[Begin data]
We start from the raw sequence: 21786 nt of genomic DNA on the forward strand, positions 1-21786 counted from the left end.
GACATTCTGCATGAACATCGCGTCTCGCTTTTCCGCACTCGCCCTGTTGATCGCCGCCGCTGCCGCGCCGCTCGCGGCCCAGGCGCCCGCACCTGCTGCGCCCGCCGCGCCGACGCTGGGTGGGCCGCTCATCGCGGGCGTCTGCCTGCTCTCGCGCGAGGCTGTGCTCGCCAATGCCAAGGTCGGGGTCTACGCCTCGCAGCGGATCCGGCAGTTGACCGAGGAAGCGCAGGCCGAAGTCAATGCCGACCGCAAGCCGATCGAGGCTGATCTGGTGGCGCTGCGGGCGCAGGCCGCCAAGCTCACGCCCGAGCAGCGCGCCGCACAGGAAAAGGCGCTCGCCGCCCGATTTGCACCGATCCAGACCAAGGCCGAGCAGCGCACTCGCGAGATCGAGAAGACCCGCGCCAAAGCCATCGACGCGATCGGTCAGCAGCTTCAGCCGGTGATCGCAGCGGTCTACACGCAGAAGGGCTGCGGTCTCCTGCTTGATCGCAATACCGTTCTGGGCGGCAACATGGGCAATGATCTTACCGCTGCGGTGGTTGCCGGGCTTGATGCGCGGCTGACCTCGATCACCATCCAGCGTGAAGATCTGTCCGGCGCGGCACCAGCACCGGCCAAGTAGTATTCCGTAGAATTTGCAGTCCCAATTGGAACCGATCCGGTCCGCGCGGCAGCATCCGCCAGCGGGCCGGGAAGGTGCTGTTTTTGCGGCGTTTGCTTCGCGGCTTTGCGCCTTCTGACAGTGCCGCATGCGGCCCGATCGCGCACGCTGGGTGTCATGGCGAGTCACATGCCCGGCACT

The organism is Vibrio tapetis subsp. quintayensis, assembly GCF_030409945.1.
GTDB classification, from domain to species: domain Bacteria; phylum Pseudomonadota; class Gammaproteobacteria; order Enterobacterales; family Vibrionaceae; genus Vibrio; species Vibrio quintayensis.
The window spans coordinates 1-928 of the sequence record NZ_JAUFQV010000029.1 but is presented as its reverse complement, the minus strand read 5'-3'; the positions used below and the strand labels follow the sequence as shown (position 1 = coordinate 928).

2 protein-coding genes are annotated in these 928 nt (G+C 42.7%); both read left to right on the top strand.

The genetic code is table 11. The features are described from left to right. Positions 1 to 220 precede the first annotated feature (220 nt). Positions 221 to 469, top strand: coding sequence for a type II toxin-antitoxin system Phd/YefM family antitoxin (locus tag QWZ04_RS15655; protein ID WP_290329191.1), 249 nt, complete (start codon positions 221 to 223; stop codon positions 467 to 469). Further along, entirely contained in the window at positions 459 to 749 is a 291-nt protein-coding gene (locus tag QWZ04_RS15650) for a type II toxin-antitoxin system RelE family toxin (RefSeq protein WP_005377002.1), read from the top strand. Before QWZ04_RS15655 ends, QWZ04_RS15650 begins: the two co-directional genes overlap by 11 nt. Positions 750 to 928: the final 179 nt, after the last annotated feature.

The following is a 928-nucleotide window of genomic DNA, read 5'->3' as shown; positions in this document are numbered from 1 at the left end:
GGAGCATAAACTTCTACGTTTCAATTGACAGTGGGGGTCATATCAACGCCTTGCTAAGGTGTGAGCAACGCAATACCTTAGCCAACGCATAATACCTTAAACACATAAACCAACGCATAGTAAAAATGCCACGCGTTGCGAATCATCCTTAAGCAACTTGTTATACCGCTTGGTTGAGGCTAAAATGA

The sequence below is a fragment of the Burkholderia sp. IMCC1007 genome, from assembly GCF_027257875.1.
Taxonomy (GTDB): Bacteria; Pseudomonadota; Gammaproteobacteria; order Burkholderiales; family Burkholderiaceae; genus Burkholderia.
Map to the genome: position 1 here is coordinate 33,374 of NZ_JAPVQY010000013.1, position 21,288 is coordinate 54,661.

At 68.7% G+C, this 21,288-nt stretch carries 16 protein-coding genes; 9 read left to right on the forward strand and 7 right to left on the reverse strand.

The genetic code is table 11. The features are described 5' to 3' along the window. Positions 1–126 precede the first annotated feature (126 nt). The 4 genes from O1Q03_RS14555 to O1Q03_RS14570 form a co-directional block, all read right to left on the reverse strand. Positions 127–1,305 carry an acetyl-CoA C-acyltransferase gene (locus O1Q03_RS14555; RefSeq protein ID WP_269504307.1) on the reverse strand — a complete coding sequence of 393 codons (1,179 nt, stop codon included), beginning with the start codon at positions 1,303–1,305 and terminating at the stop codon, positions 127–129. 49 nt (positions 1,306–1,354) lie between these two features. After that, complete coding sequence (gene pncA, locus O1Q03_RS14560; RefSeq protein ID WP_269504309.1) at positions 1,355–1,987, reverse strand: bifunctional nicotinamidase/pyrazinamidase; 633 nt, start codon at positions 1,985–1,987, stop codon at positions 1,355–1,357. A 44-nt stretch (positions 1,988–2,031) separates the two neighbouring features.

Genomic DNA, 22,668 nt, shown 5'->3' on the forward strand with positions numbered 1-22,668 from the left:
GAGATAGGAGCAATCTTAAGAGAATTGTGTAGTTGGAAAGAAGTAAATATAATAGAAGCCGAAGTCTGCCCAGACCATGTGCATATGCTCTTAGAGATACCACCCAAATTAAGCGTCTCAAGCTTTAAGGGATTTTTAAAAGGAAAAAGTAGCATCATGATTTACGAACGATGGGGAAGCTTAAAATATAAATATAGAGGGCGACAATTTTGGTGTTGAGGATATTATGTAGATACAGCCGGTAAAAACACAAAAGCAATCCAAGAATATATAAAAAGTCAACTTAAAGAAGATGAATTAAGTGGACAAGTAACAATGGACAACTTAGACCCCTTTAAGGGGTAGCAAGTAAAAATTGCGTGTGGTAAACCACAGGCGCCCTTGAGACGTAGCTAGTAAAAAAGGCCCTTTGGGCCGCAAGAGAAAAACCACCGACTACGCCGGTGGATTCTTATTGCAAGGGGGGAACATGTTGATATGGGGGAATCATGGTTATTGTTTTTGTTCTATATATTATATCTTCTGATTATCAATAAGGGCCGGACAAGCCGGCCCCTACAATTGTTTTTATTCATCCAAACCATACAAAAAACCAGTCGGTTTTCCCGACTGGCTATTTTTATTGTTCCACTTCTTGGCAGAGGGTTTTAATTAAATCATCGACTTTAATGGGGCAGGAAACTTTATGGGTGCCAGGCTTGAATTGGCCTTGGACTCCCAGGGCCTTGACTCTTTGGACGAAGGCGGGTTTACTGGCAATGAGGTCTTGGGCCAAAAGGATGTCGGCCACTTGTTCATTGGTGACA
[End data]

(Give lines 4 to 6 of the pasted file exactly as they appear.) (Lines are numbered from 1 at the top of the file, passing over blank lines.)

GTDB classification, from domain to species: domain Bacteria; phylum Pseudomonadota; class Gammaproteobacteria; order Enterobacterales; family Vibrionaceae; genus Vibrio; species Vibrio quintayensis.
The window spans coordinates 1-928 of the sequence record NZ_JAUFQV010000029.1 but is presented as its reverse complement, the minus strand read 5'-3'; the positions used below and the strand labels follow the sequence as shown (position 1 = coordinate 928).

2 protein-coding genes are annotated in these 928 nt (G+C 42.7%); both read left to right on the top strand.